Cardio is a staple in any bodybuilder’s or lifter’s regimen, whether your goal is to reduce body fat levels or enhance the advantages of being cardiovascularly fit. If your goal is to turn up calorie burning and lose pounds faster, the answer may be high-intensity interval training (HIIT).

HIIT involves short intervals of high-intensity work—training near 90% maximum heart rate (MHR)—followed by intervals of slower-paced active recovery. To keep your body guessing (and the scale moving), you have to either add more cardio or increase the intensity. Most people don’t have the time to devote to daily cardio workouts. Adding a few hard HIIT sessions will get the job done and save you time.

Research confirms the shorter-duration HIIT method is superior to steady-state cardio for losing fat. In a landmark 1994 study published in the journal Metabolism, researchers had one group follow a 15-week HIIT program and another perform only steady-state cardio for 20 weeks. The data revealed that the steady-state group burned 15,000 more calories but the HIIT group lost significantly more body fat.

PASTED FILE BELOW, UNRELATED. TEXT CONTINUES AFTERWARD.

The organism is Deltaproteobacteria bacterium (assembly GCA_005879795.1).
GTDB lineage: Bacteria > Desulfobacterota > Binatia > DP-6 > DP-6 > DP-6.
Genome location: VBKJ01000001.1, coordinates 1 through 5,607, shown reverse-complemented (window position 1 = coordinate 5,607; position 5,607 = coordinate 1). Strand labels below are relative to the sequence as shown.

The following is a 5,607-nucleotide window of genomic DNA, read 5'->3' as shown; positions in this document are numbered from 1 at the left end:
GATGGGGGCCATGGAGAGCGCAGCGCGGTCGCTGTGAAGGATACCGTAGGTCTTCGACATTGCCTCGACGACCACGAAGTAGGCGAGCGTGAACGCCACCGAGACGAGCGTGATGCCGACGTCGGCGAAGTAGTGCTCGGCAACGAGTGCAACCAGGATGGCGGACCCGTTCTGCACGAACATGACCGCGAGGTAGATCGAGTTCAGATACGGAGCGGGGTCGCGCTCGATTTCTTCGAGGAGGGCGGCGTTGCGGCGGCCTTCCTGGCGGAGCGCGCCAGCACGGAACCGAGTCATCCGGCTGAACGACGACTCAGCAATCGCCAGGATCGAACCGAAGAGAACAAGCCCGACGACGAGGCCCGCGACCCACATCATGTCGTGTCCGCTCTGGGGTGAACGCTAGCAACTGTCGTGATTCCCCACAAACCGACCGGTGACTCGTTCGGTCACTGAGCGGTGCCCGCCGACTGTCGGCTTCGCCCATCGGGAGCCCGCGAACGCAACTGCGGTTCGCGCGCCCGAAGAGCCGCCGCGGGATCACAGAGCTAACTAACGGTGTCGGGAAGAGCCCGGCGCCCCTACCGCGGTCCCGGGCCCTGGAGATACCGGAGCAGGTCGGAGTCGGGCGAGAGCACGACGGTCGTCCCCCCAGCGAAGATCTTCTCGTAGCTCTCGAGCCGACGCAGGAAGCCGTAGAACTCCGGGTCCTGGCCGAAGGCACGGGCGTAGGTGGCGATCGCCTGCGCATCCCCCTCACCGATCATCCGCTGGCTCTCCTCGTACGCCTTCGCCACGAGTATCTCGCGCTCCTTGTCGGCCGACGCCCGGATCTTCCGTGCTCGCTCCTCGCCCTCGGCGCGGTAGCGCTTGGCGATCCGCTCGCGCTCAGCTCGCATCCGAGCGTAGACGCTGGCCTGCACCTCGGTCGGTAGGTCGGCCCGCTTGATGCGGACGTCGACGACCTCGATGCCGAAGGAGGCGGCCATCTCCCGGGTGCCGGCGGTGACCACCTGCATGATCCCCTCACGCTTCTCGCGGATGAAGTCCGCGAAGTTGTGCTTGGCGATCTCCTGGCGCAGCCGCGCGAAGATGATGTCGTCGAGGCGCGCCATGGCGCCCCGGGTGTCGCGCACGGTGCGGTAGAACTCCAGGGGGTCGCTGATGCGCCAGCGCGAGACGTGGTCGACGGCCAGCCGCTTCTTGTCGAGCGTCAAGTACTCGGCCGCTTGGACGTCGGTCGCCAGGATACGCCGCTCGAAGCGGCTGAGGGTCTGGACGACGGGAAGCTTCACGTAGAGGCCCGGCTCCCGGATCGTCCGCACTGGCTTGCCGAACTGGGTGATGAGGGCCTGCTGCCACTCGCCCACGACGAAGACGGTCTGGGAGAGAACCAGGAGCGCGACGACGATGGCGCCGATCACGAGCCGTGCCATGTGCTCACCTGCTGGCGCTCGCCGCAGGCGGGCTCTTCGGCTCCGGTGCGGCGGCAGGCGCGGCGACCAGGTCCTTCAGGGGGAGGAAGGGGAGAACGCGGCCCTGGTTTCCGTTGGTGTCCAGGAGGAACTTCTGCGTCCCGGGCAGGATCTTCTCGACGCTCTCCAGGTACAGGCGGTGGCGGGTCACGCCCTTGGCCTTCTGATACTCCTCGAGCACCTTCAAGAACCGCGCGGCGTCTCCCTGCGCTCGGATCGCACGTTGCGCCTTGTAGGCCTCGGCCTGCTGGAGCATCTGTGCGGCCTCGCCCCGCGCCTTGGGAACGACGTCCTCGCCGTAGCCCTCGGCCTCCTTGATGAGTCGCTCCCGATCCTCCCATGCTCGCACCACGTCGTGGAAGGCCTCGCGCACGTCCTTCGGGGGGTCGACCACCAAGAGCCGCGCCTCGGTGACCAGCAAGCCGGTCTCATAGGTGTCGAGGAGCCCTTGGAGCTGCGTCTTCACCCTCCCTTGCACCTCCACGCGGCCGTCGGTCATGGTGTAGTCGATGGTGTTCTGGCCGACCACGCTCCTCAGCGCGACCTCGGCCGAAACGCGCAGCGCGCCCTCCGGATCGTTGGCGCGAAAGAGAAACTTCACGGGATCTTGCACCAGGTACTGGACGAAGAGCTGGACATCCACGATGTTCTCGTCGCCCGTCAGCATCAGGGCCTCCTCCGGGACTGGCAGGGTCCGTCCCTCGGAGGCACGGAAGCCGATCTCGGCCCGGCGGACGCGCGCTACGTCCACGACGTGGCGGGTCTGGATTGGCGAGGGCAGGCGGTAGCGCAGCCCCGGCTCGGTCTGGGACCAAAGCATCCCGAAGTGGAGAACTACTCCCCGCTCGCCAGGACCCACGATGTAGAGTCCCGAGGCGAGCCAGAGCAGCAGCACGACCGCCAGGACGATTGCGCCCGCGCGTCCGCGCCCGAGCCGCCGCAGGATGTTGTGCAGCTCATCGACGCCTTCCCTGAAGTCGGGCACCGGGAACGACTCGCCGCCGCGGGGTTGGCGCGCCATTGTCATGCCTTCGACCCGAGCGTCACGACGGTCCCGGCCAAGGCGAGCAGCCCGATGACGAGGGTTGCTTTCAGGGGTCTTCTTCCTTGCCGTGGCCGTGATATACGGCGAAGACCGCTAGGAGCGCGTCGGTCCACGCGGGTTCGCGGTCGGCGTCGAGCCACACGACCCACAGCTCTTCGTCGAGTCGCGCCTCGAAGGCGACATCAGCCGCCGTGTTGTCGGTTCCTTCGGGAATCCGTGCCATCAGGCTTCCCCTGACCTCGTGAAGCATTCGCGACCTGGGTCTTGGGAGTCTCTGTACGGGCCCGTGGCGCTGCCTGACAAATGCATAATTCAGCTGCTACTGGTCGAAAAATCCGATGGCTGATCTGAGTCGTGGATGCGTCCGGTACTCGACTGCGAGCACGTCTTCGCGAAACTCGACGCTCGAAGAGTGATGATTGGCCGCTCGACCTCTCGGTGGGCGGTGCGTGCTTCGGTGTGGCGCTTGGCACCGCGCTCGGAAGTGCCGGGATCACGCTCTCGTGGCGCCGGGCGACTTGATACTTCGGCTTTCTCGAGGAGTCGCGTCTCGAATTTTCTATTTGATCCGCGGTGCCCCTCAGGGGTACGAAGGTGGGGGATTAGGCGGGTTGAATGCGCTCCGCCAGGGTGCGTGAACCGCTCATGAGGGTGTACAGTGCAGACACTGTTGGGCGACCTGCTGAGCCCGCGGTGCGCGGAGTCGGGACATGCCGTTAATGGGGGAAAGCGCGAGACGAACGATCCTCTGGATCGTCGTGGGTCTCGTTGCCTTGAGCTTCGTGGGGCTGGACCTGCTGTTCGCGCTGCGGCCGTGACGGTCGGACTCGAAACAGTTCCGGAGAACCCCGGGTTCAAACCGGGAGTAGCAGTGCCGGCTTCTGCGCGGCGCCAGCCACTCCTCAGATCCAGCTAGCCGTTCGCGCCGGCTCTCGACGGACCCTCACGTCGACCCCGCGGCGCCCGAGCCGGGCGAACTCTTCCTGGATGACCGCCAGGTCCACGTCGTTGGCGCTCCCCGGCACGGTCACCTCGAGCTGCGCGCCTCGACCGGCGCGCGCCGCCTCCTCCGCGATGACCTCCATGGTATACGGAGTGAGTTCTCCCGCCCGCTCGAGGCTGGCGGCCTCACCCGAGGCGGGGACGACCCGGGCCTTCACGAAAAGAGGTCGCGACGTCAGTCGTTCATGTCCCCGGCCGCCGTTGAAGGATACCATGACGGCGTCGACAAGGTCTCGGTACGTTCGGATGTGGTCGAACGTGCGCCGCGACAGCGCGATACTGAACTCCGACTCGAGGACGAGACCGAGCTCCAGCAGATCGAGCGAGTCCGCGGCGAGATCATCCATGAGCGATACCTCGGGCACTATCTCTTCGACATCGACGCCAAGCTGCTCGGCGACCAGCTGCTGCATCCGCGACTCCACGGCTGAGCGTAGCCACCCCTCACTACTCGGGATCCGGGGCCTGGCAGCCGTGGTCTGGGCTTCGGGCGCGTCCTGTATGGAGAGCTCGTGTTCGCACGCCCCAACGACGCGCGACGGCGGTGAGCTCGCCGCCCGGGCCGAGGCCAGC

Another study conducted at the University of New South Wales (Australia) reported that a group of women who took part in a 20-minute HIIT program of eight-second sprints followed by 12 seconds of rest lost six times more body fat than a group that did steady-state cardio for 40 minutes at 60% MHR. And that’s not HIIT’s only fat-fighting benefit. The increase in intensity boosts the metabolism and keeps it higher longer after your workout is over. This is known as EPOC, or the afterburn effect, which in part helps fuel the repair of exercise-induced damage.

Research on subjects using either low-intensity protocols or the HIIT method found that the HIIT group burned an average 10% more calories in the 24 hours following exercise than the low-intensity groups, even though the total calories burned during each workout were the same. So if you train intensely enough, you’ll burn calories just sitting on the couch afterward.